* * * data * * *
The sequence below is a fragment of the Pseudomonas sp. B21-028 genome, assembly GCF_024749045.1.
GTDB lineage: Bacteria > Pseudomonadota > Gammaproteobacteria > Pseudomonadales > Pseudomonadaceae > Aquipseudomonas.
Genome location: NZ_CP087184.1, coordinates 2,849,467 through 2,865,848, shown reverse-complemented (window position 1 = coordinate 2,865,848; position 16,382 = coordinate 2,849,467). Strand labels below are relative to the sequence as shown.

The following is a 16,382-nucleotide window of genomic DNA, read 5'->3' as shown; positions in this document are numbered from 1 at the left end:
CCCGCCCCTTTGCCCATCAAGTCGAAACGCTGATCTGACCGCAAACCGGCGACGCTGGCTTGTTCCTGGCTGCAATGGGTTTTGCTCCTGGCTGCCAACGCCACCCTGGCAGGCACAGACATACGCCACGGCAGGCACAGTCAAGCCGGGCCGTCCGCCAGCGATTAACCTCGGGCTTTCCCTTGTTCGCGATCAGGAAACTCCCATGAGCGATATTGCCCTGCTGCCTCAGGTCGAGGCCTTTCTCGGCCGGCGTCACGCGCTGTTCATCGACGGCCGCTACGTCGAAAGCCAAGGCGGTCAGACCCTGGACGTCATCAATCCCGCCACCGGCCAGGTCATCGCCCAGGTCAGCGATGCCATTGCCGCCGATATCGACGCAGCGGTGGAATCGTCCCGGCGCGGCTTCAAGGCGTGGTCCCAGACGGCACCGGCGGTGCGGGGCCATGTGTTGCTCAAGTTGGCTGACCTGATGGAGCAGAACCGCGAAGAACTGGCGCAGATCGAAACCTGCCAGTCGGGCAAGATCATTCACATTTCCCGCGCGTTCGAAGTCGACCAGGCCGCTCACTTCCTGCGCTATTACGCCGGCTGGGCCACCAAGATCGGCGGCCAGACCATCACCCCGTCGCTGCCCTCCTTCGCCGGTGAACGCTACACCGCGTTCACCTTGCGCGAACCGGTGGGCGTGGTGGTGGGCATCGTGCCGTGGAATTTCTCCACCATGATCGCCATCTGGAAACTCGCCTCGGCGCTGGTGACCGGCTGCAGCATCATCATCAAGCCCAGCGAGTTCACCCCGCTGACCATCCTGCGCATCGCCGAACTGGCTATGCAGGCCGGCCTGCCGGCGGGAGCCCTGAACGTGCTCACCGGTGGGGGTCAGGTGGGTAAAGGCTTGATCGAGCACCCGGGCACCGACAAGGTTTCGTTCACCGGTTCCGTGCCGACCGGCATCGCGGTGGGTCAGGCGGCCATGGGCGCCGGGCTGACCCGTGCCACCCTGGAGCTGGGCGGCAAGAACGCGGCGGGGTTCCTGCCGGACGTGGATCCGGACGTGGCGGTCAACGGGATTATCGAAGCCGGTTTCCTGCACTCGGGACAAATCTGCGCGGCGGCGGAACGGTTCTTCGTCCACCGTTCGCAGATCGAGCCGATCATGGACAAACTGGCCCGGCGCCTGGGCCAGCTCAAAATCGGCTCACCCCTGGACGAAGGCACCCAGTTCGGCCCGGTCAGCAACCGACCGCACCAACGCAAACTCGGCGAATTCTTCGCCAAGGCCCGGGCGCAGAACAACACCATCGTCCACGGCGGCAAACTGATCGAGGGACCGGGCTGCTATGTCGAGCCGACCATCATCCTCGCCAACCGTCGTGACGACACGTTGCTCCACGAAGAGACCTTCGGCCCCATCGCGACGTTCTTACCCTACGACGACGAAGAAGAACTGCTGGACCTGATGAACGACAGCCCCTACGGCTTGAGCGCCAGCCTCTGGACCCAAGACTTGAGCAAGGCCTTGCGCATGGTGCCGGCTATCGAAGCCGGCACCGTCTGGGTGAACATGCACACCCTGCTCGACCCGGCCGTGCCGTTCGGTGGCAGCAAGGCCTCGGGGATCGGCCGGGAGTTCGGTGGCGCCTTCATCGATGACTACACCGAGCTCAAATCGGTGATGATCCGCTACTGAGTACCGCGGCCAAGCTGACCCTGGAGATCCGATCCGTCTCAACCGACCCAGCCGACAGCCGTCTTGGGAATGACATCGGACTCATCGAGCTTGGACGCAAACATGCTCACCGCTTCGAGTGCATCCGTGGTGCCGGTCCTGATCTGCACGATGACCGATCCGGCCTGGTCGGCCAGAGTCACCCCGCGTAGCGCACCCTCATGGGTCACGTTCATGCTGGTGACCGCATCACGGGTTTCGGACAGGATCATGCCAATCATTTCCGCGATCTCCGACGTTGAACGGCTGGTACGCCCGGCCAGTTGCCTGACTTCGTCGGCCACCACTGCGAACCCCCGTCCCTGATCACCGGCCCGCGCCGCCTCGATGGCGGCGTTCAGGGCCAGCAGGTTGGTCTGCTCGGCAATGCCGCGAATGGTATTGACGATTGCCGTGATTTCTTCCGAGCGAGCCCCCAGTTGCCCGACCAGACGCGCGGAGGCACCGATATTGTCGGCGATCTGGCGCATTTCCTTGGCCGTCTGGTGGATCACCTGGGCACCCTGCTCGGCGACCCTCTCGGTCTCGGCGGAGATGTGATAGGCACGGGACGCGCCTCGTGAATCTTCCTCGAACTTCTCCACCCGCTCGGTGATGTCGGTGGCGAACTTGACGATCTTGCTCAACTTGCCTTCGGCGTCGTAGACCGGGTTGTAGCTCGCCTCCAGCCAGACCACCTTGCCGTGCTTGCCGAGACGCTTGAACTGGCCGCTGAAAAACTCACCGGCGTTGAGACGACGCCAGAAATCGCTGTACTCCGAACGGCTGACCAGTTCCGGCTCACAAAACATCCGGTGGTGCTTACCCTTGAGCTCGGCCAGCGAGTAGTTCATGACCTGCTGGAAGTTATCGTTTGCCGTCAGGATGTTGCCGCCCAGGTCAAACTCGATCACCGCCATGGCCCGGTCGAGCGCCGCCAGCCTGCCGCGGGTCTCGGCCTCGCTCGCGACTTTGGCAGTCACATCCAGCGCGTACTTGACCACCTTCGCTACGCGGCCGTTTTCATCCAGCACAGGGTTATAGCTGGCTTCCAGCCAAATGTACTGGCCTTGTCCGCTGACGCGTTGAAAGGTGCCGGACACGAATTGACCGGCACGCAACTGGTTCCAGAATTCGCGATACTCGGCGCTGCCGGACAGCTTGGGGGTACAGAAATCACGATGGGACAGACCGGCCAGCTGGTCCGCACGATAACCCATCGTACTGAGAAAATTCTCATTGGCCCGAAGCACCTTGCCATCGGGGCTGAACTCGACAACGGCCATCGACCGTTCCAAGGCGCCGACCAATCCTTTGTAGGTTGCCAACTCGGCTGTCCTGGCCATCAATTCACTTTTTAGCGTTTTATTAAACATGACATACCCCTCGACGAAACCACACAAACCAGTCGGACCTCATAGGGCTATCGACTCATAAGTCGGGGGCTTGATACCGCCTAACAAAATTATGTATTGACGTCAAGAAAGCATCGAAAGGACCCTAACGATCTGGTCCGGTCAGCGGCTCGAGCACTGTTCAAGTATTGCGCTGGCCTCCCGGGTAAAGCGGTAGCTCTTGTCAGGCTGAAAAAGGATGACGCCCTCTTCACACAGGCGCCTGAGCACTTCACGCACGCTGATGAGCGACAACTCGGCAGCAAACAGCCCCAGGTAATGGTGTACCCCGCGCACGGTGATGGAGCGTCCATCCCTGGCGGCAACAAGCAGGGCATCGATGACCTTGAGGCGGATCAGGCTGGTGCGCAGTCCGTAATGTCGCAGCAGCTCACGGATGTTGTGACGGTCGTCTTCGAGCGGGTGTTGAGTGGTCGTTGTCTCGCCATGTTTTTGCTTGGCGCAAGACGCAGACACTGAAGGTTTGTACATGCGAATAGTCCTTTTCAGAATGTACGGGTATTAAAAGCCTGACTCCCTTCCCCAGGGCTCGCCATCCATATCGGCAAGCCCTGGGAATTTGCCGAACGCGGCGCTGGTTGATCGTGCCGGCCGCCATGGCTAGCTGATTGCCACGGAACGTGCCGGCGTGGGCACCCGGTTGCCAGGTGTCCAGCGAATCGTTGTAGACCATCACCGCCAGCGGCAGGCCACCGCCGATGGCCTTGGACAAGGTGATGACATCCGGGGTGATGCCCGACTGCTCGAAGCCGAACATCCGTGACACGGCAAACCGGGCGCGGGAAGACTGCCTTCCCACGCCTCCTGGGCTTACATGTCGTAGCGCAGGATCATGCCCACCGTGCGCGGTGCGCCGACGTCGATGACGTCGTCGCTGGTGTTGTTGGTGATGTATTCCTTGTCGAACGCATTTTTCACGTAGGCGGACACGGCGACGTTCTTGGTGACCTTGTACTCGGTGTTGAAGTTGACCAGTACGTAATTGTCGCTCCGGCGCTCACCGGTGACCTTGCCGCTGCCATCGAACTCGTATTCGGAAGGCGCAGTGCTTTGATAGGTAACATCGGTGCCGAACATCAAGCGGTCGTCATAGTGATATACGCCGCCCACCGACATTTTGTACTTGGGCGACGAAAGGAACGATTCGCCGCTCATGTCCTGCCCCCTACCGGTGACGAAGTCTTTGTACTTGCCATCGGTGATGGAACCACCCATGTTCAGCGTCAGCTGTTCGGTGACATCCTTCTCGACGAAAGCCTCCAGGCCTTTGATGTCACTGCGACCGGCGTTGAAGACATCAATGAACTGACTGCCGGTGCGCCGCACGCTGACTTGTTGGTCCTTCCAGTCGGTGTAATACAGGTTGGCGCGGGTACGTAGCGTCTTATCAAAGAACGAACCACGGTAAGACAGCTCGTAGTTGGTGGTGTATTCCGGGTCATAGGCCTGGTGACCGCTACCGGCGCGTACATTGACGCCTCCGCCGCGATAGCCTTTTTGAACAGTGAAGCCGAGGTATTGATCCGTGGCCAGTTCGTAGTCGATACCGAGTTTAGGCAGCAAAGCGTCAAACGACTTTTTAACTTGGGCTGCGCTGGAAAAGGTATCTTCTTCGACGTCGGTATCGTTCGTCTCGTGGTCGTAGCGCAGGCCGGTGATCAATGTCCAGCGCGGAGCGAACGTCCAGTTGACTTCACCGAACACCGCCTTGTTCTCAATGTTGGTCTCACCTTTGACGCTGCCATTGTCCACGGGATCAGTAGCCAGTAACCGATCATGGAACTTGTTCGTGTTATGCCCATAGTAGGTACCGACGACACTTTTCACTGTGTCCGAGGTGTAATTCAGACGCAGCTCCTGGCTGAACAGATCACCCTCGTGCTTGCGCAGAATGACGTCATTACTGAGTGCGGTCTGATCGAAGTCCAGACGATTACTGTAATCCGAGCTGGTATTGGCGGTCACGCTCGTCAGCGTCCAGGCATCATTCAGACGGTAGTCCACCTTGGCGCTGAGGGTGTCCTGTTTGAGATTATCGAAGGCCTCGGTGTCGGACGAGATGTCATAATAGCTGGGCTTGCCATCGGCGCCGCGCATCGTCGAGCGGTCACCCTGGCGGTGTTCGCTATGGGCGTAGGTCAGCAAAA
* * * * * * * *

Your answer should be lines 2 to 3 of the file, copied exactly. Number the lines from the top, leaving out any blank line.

GTDB lineage: Bacteria > Pseudomonadota > Gammaproteobacteria > Pseudomonadales > Pseudomonadaceae > Aquipseudomonas.
Genome location: NZ_CP087184.1, coordinates 2,849,467 through 2,865,848, shown reverse-complemented (window position 1 = coordinate 2,865,848; position 16,382 = coordinate 2,849,467). Strand labels below are relative to the sequence as shown.